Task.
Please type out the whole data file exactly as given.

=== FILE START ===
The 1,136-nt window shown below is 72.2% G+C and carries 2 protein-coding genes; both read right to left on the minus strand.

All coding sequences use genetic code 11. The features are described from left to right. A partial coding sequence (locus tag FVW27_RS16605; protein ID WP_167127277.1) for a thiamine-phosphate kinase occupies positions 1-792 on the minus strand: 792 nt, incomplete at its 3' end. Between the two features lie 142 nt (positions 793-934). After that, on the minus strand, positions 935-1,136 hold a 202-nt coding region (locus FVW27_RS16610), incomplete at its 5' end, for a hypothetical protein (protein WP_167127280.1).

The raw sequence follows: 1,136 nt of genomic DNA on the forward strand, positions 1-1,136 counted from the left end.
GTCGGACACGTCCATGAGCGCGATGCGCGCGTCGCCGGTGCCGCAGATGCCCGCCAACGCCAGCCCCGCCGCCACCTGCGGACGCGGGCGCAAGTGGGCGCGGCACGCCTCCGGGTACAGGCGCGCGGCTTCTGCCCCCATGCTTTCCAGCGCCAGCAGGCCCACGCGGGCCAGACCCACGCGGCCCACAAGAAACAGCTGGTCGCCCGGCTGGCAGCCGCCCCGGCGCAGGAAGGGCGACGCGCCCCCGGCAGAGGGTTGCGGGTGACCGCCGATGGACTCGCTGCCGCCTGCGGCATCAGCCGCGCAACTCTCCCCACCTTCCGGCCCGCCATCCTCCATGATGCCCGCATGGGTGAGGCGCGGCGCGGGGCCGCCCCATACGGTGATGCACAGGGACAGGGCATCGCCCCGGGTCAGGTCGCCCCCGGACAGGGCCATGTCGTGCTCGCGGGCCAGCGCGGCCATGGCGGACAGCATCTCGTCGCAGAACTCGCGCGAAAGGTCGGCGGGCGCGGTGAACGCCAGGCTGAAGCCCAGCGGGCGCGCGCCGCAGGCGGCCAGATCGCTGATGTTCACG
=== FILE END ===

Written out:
The 1,136-nt window shown below is 72.2% G+C and carries 2 protein-coding genes; both read right to left on the minus strand.

All coding sequences use genetic code 11. The features are described from left to right. A partial coding sequence (locus tag FVW27_RS16605; protein ID WP_167127277.1) for a thiamine-phosphate kinase occupies positions 1-792 on the minus strand: 792 nt, incomplete at its 3' end. Between the two features lie 142 nt (positions 793-934). After that, on the minus strand, positions 935-1,136 hold a 202-nt coding region (locus FVW27_RS16610), incomplete at its 5' end, for a hypothetical protein (protein WP_167127280.1).

The raw sequence follows: 1,136 nt of genomic DNA on the forward strand, positions 1-1,136 counted from the left end.
GTCGGACACGTCCATGAGCGCGATGCGCGCGTCGCCGGTGCCGCAGATGCCCGCCAACGCCAGCCCCGCCGCCACCTGCGGACGCGGGCGCAAGTGGGCGCGGCACGCCTCCGGGTACAGGCGCGCGGCTTCTGCCCCCATGCTTTCCAGCGCCAGCAGGCCCACGCGGGCCAGACCCACGCGGCCCACAAGAAACAGCTGGTCGCCCGGCTGGCAGCCGCCCCGGCGCAGGAAGGGCGACGCGCCCCCGGCAGAGGGTTGCGGGTGACCGCCGATGGACTCGCTGCCGCCTGCGGCATCAGCCGCGCAACTCTCCCCACCTTCCGGCCCGCCATCCTCCATGATGCCCGCATGGGTGAGGCGCGGCGCGGGGCCGCCCCATACGGTGATGCACAGGGACAGGGCATCGCCCCGGGTCAGGTCGCCCCCGGACAGGGCCATGTCGTGCTCGCGGGCCAGCGCGGCCATGGCGGACAGCATCTCGTCGCAGAACTCGCGCGAAAGGTCGGCGGGCGCGGTGAACGCCAGGCTGAAGCCCAGCGGGCGCGCGCCGCAGGCGGCCAGATCGCTGATGTTCACG